Concern Foundation for Cancer Research is an independent, volunteer-driven organization conceived in 1968 by a group of friends who wanted to make sure their dollars counted in the fight against cancer.
With an average of 92% or greater of net proceeds going directly to research, Concern Foundation for Cancer Research has raised more than $69 million dollars and funded over 800 cancer research scientists studying cancer, primarily in the areas of cancer genetics, cancer cell biology, and cancer immunology.
By specifically targeting promising early-career scientists and providing critically needed “seed” money for innovative projects, Concern Foundation for Cancer Research supports the development of the next generation of cancer researchers and thus promotes progress in understanding cancer biology and improved approaches to cancer.
Concern Foundation for Cancer Research accepts new grant proposals every two years. Application begins with completion of a brief pre-eligibility questionnaire. If eligible, applicants will receive email notification with request to submit a Letter of Intent (LOI). Further direction about the LOI submission process will be provided at time of notification. After administrative and scientific review, the most promising LOIs are invited to submit a full proposal. Submitted proposals are peer-reviewed by experienced scientists and top applications are recommended to the Concern Foundation for Cancer Research Executive Board for funding.
Proposal content: Proposals must be hypothesis-driven and centered on cancer genetics, cancer biology, or cancer immunology. Concern Foundation for Cancer Research will not fund clinical trials, cancer epidemiology, or behavioral studies.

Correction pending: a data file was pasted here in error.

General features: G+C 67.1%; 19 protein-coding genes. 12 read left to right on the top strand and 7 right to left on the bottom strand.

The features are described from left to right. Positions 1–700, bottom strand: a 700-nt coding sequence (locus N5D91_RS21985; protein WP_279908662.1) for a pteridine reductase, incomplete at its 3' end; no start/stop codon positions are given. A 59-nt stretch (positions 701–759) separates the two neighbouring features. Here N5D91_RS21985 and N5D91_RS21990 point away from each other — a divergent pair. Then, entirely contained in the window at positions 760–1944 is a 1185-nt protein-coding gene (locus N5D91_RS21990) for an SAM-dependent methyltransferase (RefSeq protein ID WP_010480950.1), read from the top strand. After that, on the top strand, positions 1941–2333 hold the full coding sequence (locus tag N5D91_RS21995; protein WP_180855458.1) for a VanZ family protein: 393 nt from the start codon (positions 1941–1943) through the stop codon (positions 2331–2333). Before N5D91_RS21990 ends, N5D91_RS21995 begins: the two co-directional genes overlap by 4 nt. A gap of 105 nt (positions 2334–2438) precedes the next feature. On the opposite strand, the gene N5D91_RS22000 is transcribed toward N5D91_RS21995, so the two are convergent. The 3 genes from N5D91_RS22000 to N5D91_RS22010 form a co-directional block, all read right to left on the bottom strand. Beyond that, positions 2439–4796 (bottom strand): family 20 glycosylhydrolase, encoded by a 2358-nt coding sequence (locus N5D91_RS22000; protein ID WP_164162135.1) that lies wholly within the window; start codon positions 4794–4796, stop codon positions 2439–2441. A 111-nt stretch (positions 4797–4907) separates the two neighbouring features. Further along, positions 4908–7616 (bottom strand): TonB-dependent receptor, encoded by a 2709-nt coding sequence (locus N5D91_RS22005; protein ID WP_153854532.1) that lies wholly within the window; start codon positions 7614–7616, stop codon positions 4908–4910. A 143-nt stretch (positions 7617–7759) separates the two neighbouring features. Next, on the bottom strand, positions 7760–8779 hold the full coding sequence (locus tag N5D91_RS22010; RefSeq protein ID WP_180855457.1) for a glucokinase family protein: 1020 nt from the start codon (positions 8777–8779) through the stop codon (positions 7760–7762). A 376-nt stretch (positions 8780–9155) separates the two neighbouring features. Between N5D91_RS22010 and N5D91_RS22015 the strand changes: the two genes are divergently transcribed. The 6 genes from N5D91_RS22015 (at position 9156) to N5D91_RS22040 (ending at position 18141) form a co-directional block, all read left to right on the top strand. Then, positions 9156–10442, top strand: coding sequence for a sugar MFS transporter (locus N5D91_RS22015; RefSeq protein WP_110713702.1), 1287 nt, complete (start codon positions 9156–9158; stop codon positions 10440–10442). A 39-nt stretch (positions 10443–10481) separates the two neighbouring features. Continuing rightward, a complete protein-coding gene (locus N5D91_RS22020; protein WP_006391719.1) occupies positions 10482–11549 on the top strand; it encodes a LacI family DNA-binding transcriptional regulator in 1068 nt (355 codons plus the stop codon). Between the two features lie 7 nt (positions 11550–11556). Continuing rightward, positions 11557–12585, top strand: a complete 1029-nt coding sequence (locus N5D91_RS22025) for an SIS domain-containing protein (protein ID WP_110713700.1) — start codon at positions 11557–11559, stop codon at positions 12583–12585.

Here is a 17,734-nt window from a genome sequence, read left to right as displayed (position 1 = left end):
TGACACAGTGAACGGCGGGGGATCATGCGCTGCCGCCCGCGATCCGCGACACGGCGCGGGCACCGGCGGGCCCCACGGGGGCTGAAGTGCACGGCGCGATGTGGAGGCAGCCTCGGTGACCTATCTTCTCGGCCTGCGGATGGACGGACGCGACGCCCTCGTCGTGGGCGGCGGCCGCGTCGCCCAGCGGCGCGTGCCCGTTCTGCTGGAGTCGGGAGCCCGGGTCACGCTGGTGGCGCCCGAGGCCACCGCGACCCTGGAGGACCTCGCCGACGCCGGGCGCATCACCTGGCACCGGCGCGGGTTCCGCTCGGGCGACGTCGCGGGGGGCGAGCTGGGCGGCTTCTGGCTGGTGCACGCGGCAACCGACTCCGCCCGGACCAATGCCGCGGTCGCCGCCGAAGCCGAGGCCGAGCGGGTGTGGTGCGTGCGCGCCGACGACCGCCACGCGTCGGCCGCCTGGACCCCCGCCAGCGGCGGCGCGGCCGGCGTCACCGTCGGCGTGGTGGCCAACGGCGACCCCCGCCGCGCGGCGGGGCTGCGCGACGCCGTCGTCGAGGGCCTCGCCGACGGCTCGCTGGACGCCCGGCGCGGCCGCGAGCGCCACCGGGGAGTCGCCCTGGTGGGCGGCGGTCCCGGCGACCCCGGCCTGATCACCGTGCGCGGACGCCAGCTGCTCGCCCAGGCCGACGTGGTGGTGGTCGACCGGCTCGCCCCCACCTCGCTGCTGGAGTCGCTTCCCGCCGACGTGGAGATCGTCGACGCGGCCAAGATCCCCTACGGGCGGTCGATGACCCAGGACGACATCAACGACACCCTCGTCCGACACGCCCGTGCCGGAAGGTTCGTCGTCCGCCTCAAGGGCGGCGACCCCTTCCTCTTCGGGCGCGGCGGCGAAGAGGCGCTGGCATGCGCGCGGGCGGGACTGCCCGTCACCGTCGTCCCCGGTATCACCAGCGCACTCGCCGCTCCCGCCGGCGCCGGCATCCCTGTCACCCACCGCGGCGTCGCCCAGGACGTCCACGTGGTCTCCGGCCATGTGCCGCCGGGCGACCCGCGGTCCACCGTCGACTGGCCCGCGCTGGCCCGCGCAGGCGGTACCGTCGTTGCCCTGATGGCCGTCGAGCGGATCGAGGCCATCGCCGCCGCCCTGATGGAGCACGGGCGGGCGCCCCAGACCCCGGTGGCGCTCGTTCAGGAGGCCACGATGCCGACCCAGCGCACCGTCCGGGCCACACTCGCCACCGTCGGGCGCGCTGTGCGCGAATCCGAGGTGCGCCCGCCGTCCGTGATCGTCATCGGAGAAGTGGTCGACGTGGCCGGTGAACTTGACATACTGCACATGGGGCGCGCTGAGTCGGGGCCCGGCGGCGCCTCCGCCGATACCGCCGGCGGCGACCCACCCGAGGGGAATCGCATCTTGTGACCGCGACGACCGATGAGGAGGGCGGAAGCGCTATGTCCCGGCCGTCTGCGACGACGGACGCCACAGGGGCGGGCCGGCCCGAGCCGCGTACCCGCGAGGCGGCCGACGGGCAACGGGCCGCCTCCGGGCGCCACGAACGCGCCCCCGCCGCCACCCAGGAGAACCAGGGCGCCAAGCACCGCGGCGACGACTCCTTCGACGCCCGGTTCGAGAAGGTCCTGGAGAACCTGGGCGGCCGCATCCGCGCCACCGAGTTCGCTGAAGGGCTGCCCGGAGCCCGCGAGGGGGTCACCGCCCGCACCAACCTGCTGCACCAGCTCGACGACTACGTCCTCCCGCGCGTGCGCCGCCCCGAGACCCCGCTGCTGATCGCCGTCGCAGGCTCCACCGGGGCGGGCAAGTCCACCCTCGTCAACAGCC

Eligibility: Eligible applicants are independent investigators who are at the start of their scientific career (i.e., junior faculty) and are at the level of Assistant Professor (or equivalent, with explanation). Due to the highly accomplished nature of the junior faculty who typically apply to Concern Foundation for Cancer Research, successful proposals are usually from investigators who have been in their independent position and directing their own research program for more than one year.
A brief letter from the applicant's Department Chair is required and should attest to 1) the applicant's faculty status and duration or start date, 2) the applicant's status as an independent investigator including comment on independence in scientific and fiscal decision making and management in the PI’s group, 3) institutional support in terms of stand-alone laboratory space and startup funds, and 4) percent protected time devoted to research as junior faculty.
Priority will be given to proposals from investigators who are well-regarded by their institution and have yet to obtain significant outside funding for their work. An applicant who is a PI with an existing R01 or equivalent is not eligible. Applicant who is notified prior to the full Concern Foundation for Cancer Research grant submission deadline of a clearly fundable score on an R01 or equivalent grant-in-review where he/she is PI is also not eligible. However, a submitted R01 that has not yet been reviewed at the time of Concern Foundation for Cancer Research grant submission is eligible. If already reviewed but fundability based on its score is not clear-cut during this interim period, contact Concern Foundation for Cancer Research to determine eligibility.
Applicants must list all current and pending support from other funding sources, noting any budgetary or scientific overlap. This includes funding from all years of multi-year grants. This information will be requested with the initial LOI and will need to be updated with the full grant application.
Concern Foundation for Cancer Research accepts grant applications from institutions in the United States and abroad. U.S. citizenship is not a requirement.
Applicants at governmental agencies are not eligible.
Concern Foundation for Cancer Research does not and shall not discriminate based on race, color, religion (creed), gender, gender expression, age, national origin (ancestry), disability, marital status, sexual orientation, or military status, in any of its grant reviews and funding processes.